The third important thing he brings up is community, stating that new players make it more dynamic and interesting. He describes Istaria as encouraging but not mandating group play, and says this is done in various ways, from assisting in crafting items to guilds looking for members, contributing to town construction and more. "By opening up the game without requiring a subscription fee each month, we've been able to attract players and bring them into the community. This is good for paying customers as well as non-paying."
On the other side of the coin, Simmons admits that it's likely some revenue is lost since a portion of the F2P players would subscribe if only the normal options were available. On balance, however, he seems convinced this is offset by better retention of those who do pay due to the enlarged and enhanced game community.
Another con is that even after some time, Virtrium is still looking to improve how the expectations of the non-paying users are managed. "It is unfortunate, but we've found that many of the free to play customers who leave and give us feedback mention they expected Istaria to be something it's not. Many want more PvP combat -something it really doesn't have - expect a monster and loot experience similar to other MMOs, and of course, there's the ability to play as a dragon, which requires a subscription."
Frankly, I doubt there's very much Simmons can do about this. While there will always be players who think every game should fit their specific individual preferences, the best thing for Istaria is to focus on and build upon its core elements in order to have the strongest possible appeal for those to whom those strengths are most important. "We're working to improve expectations so people don't spend time downloading a game they have no interest in playing," he says. That's definitely the way to go as opposed to imitating other titles or adding some run of the mill form of PvP.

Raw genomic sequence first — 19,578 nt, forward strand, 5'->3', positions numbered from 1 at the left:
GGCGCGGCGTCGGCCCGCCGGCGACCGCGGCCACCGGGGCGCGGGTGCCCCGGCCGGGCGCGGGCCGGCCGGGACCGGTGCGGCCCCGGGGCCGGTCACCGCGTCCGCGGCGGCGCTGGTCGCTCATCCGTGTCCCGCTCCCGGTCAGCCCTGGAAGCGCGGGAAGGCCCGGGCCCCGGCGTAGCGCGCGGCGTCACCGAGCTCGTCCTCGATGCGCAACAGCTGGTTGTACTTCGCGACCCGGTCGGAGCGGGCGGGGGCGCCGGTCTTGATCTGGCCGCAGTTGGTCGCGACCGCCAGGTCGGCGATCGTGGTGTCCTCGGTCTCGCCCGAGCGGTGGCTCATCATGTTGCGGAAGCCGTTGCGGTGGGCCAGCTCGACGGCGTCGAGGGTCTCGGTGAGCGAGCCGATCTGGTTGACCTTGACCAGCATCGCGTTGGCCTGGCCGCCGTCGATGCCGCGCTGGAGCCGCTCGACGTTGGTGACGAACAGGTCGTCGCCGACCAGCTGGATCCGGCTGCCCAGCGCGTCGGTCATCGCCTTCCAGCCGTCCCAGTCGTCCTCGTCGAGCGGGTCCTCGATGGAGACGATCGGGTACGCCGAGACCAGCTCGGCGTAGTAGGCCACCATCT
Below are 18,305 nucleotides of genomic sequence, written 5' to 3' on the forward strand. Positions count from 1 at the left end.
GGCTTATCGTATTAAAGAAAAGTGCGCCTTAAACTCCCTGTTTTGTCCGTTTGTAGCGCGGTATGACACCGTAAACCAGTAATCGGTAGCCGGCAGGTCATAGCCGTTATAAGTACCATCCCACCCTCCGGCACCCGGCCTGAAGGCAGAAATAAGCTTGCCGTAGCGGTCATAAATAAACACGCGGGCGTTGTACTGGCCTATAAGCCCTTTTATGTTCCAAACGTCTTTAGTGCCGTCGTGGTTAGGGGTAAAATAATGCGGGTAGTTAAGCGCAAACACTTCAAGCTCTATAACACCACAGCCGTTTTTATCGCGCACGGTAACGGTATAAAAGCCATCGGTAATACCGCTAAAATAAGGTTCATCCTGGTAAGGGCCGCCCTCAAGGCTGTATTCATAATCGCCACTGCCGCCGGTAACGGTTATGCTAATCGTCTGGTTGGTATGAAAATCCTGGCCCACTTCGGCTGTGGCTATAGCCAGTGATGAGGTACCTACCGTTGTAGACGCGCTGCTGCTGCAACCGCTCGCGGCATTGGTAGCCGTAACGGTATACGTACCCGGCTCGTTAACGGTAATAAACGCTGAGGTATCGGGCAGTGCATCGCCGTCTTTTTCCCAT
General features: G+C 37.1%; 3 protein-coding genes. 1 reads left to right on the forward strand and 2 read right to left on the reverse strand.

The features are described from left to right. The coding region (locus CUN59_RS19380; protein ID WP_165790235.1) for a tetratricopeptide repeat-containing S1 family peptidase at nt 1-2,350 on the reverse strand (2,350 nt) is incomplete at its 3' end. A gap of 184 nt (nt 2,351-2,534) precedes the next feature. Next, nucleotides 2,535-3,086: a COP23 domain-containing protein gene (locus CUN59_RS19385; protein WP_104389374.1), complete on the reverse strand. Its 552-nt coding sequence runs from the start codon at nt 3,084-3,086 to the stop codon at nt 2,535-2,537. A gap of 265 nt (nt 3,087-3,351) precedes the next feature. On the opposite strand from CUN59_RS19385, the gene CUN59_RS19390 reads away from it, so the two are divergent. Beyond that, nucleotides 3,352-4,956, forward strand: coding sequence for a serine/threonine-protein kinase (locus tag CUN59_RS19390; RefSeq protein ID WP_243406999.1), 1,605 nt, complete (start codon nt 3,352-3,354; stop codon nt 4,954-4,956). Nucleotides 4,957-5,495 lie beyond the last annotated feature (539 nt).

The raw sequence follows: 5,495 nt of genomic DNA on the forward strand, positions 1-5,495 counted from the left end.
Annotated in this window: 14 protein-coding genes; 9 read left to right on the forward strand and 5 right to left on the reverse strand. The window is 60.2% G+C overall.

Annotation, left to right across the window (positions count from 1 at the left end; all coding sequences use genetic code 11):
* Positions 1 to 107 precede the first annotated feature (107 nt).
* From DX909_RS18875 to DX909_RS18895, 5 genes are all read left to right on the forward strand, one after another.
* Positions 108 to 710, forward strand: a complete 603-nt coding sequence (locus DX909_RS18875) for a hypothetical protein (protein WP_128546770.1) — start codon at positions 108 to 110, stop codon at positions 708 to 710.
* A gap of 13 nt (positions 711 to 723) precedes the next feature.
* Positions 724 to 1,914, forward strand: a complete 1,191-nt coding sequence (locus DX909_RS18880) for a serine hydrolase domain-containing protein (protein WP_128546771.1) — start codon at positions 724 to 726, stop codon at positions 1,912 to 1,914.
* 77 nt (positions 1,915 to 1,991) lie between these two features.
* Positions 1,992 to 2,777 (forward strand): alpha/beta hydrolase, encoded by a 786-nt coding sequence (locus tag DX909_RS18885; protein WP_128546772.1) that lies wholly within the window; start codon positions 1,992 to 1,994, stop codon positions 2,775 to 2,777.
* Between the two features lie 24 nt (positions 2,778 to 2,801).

Summing up, Simmons finds assessing how successful the system has been to be an interesting exercise. He's clear that paid subscriptions have not declined, but says the acquisition rate for new players hasn't risen as much as he'd expected. Admitting he's generalizing, he divides Istaria's F2P players into two groups. One is made up of users who eventually reach a decision point to subscribe or quit. The other is people who will never pay, and never intended to. From an accounting perspective, he understands they have no direct value. However, through a designer's eyes, they add to the world and make it better overall.
So on the whole, he's happy with both the decision to add the F2P option and the way it has been implemented. "I think we've achieved a good balance between providing free to play while preserving the value of paid subscriptions," he says. "Most importantly, we've been able to do something that makes Istaria better and allows people from around the world to enjoy it, while still getting the bills paid."
It seems that mixing the two business models has worked for Istaria. I'm curious if this will help nudge more games toward a similar direction.